The Ancestors Within

Eventually, every inquisitive child asks the question, "Where did I come from?" Perhaps some, with that same innocence and curiosity, never stop asking this question all through life, all along their Spiritual path. Looking for the answer will help us find the Ancestors within.

Deep within us lies a vast fortune of information about who we are and where we came from. As Spirits incarnated into a physical body, we are the product of a chain of events going back farther than we could ever imagine. We can see examples of this chain in everyday life -- if we choose to look. Our bodies are each a product of unique genetic chemistry. Our entire family tree contributed to this mix over the years. Perhaps our eye and hair color, height and frame came from our recent Ancestors, like parents or grandparents. But some traits date back for generations, like gifts from Ancestors who were born centuries ago. We carry bits of these Ancestors within us and pass them on to our children, like precious heirlooms.

Perhaps the oldest gifts are the most basic. Deep within us lie instincts and primal memories that date back to prehistoric humans. For example, whether fashionable or not, many people still wear animal skins like leather or fur. This attraction to animal skins may stem from ancient memories buried deep within us from a time ages ago when cave-dwelling primitive humans, our Ancestors, wore animal skins as their daily wardrobe. Since humans evolved from other animals, perhaps these innate memories go even deeper, to the animals within all of us, to a time when we ourselves were furry, leathery-skinned creatures. On the evolutionary timeline, animals are our Ancestors and we are their descendants. What lessons can we learn by getting in contact with our inner animal selves? From mating rituals, to defending food and territory, to a mother protecting her young -- we are surrounded by the ways of our animal Ancestors.

Even more basic, while our own Spirit and Will may give us our burning desire for music, art or mechanics, Nature gave us the arms, legs and fingers with which to play, paint, use tools, climb mountains, build bridges, or just pick apples. These appendages are gifts from Ancestors even older than any animal; within each of us are gifts from plants. Our limbs are genetic descendants of the limbs of trees. What can we learn from these tree Ancestors? We branch because they did so long ago, the way any "family tree" branches outwards. This branching occurs similarly in the limbs above the ground, and the roots below the ground. So, a simple plant can teach us that what happens above can also happen below.

And even simpler than the exact tangible form of our bodies, is tangible form itself. We are incarnated in physical form for a reason; it is part of the lesson, an important step in Nature's curriculum. The laws of physics allow matter to exist. Every molecule, every atom, gravitates together to give form. What lessons can we learn from the Ancestors of physical form? Pick up a stone, watch it fall from your hands. Gravity pulls it toward all the other stones. Gravity makes things "want" to join together. Remember this the next time you long for a hug!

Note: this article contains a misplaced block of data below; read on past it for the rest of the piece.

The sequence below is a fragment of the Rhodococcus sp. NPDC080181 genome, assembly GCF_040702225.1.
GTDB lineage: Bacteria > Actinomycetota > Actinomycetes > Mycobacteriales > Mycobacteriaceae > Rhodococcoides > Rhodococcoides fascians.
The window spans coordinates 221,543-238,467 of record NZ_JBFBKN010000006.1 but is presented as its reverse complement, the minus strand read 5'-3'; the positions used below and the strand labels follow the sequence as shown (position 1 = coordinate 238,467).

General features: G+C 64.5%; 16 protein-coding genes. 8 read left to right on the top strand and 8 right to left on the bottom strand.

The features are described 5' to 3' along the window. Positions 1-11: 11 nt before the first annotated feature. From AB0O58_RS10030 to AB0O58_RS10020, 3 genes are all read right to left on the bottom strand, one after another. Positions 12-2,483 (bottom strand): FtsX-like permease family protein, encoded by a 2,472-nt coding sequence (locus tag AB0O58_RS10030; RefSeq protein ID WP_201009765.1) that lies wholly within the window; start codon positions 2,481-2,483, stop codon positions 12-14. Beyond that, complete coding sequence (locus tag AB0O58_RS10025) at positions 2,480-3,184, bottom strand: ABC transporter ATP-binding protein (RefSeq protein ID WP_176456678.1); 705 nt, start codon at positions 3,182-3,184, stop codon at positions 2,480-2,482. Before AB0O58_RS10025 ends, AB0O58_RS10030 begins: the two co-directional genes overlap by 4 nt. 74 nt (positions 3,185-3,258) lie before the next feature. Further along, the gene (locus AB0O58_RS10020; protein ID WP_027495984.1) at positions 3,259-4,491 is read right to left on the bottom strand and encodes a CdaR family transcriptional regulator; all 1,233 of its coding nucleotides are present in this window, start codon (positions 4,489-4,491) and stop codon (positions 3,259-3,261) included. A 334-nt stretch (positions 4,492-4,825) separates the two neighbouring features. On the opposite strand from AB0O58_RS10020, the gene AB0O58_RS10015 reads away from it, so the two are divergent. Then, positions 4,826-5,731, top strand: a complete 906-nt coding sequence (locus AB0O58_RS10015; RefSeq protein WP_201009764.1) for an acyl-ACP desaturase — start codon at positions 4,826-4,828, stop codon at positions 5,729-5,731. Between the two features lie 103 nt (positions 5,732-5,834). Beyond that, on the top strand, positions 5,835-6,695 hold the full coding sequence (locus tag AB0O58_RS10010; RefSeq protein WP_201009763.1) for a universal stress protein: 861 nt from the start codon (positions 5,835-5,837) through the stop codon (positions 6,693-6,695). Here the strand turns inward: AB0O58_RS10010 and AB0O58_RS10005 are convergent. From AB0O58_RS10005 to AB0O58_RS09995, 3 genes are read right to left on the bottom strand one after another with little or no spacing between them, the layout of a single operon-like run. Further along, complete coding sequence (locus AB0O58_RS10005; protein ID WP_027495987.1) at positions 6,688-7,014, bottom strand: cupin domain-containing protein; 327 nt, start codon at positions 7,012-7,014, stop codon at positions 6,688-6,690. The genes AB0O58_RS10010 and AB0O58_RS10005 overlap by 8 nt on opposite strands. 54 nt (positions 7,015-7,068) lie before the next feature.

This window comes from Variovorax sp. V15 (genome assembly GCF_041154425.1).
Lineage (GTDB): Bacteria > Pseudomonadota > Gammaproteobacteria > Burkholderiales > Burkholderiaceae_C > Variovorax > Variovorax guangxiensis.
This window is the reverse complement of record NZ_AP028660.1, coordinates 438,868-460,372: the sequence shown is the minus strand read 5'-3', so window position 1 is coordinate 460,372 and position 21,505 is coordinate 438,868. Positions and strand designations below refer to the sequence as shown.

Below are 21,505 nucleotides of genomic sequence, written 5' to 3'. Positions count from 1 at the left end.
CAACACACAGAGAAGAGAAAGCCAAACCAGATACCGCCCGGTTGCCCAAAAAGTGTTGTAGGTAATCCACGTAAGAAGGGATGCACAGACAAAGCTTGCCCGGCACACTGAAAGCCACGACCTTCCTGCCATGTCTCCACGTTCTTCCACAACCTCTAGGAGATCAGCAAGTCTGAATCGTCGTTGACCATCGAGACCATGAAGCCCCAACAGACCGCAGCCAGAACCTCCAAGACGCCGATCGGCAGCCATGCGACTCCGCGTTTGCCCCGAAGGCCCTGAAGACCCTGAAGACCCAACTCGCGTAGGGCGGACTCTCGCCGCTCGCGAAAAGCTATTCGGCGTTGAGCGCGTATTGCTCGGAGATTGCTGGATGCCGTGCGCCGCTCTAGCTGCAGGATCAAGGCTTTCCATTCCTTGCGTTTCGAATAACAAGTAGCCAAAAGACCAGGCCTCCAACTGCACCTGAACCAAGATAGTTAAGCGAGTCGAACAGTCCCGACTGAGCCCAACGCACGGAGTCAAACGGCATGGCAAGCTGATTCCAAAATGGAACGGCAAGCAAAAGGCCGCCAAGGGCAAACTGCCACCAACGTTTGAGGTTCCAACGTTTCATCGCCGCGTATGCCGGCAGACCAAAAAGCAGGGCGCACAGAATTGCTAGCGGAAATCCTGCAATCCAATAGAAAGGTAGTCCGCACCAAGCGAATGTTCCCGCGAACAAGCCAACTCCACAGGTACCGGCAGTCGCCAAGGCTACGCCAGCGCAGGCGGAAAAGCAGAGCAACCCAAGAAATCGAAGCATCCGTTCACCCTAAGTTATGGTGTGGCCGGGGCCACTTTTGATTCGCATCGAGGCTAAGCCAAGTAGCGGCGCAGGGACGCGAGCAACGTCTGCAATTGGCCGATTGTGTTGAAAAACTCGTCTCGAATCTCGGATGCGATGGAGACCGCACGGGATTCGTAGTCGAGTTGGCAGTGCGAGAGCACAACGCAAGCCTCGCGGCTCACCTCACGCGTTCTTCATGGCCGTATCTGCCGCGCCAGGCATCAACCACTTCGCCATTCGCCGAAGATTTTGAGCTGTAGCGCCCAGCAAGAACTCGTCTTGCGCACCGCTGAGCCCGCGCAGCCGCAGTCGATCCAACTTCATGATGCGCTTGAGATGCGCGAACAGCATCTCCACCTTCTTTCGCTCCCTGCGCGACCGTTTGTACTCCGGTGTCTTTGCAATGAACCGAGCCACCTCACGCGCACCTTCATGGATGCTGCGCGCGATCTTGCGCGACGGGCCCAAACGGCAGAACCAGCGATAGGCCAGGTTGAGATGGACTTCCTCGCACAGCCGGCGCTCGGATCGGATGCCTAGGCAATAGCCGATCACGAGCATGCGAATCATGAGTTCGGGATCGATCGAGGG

Many people still hold a special fondness for certain elements, like sitting around an open fire. Perhaps this dates back to the cave-dwellers, the primitive human Ancestors huddling around a flame merely to survive. Or perhaps, since the elements (especially fire) pre-date any of Earth's lifeforms, the memories of fire Elementals burn deep within us, feeling that special romance in the warmth and light of a campfire, a household fire place, or even a simple votive candle. Many people also have a special fondness for water, the ocean, from which all life on Earth arose. Water was the source, life's birthplace. Can we learn from the cycle of Earth's water supply? Water vapor rises from the ocean, crystallizes to form a raindrop, falls to the Earth, runs its course through life's rivers and streams, returning to the ocean, its source, to vaporize once again, perpetuating water's cycle. Are we any different? Even today, Pagans sing about a drop of rain flowing to the ocean, returning to its source, the source of all life. This song even tells where we come from, and reminds us that we shall return. Think about the words.

Searching for the "Ancestors within" can help us understand the linkage we have to age-old things, to all life and to all forces in Nature. The Ancestors within can teach us that many "modern" ideas may stem back to animal instincts, to laws of physics, or other principles which we can observe in Nature and use to enhance our daily lives. It is no accident that as wide-eyed children we ask where we came from. This is our first step in self-discovery.

By Link Farrar/Bone 1997